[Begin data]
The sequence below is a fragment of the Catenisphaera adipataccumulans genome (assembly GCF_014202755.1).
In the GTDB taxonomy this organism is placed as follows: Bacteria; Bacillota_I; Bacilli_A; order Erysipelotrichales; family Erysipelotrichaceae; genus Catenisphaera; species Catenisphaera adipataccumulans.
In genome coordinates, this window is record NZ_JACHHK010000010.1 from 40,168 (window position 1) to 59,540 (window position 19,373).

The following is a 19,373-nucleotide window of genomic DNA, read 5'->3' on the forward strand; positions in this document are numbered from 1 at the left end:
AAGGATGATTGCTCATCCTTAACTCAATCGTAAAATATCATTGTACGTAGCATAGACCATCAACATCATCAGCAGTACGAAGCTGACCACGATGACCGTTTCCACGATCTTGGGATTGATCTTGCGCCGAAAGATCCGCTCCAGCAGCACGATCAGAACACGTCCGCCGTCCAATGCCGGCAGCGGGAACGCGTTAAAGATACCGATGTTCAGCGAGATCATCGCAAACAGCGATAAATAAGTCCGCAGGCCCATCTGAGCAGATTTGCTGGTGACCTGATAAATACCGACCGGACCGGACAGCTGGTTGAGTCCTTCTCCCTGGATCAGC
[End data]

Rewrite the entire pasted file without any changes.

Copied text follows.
The sequence below is a fragment of the Catenisphaera adipataccumulans genome (assembly GCF_014202755.1).
In the GTDB taxonomy this organism is placed as follows: Bacteria; Bacillota_I; Bacilli_A; order Erysipelotrichales; family Erysipelotrichaceae; genus Catenisphaera; species Catenisphaera adipataccumulans.
In genome coordinates, this window is record NZ_JACHHK010000010.1 from 40,168 (window position 1) to 59,540 (window position 19,373).

The following is a 19,373-nucleotide window of genomic DNA, read 5'->3' on the forward strand; positions in this document are numbered from 1 at the left end:
AAGGATGATTGCTCATCCTTAACTCAATCGTAAAATATCATTGTACGTAGCATAGACCATCAACATCATCAGCAGTACGAAGCTGACCACGATGACCGTTTCCACGATCTTGGGATTGATCTTGCGCCGAAAGATCCGCTCCAGCAGCACGATCAGAACACGTCCGCCGTCCAATGCCGGCAGCGGGAACGCGTTAAAGATACCGATGTTCAGCGAGATCATCGCAAACAGCGATAAATAAGTCCGCAGGCCCATCTGAGCAGATTTGCTGGTGACCTGATAAATACCGACCGGACCGGACAGCTGGTTGAGTCCTTCTCCCTGGATCAGC